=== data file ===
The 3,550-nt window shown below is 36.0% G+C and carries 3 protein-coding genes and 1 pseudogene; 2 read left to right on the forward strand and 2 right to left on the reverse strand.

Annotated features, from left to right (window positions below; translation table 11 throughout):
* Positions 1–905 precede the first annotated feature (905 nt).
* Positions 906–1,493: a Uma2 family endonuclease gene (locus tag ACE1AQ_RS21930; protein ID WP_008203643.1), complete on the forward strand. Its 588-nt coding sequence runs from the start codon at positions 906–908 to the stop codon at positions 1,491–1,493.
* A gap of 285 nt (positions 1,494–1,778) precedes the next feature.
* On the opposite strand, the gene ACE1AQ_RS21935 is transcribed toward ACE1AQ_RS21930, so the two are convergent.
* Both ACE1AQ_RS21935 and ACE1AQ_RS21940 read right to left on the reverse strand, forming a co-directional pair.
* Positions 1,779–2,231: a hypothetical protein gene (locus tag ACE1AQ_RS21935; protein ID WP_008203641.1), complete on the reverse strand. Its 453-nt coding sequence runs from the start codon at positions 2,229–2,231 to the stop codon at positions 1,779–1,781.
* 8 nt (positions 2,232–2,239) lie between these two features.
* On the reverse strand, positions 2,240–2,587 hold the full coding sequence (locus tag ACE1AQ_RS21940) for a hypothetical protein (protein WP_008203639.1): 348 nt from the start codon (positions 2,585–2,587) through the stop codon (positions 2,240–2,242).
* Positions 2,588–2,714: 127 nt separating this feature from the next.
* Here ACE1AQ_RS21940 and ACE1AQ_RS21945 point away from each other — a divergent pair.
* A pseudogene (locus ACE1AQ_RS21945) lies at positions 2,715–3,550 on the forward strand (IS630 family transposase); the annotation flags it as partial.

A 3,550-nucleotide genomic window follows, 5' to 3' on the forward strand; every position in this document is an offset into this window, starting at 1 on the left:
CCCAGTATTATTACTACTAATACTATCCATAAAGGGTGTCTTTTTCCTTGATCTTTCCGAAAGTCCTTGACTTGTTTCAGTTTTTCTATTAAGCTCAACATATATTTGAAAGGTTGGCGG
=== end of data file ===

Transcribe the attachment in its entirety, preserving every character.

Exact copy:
The 3,550-nt window shown below is 36.0% G+C and carries 3 protein-coding genes and 1 pseudogene; 2 read left to right on the forward strand and 2 right to left on the reverse strand.

Annotated features, from left to right (window positions below; translation table 11 throughout):
* Positions 1–905 precede the first annotated feature (905 nt).
* Positions 906–1,493: a Uma2 family endonuclease gene (locus tag ACE1AQ_RS21930; protein ID WP_008203643.1), complete on the forward strand. Its 588-nt coding sequence runs from the start codon at positions 906–908 to the stop codon at positions 1,491–1,493.
* A gap of 285 nt (positions 1,494–1,778) precedes the next feature.
* On the opposite strand, the gene ACE1AQ_RS21935 is transcribed toward ACE1AQ_RS21930, so the two are convergent.
* Both ACE1AQ_RS21935 and ACE1AQ_RS21940 read right to left on the reverse strand, forming a co-directional pair.
* Positions 1,779–2,231: a hypothetical protein gene (locus tag ACE1AQ_RS21935; protein ID WP_008203641.1), complete on the reverse strand. Its 453-nt coding sequence runs from the start codon at positions 2,229–2,231 to the stop codon at positions 1,779–1,781.
* 8 nt (positions 2,232–2,239) lie between these two features.
* On the reverse strand, positions 2,240–2,587 hold the full coding sequence (locus tag ACE1AQ_RS21940) for a hypothetical protein (protein WP_008203639.1): 348 nt from the start codon (positions 2,585–2,587) through the stop codon (positions 2,240–2,242).
* Positions 2,588–2,714: 127 nt separating this feature from the next.
* Here ACE1AQ_RS21940 and ACE1AQ_RS21945 point away from each other — a divergent pair.
* A pseudogene (locus ACE1AQ_RS21945) lies at positions 2,715–3,550 on the forward strand (IS630 family transposase); the annotation flags it as partial.

A 3,550-nucleotide genomic window follows, 5' to 3' on the forward strand; every position in this document is an offset into this window, starting at 1 on the left:
CCCAGTATTATTACTACTAATACTATCCATAAAGGGTGTCTTTTTCCTTGATCTTTCCGAAAGTCCTTGACTTGTTTCAGTTTTTCTATTAAGCTCAACATATATTTGAAAGGTTGGCGG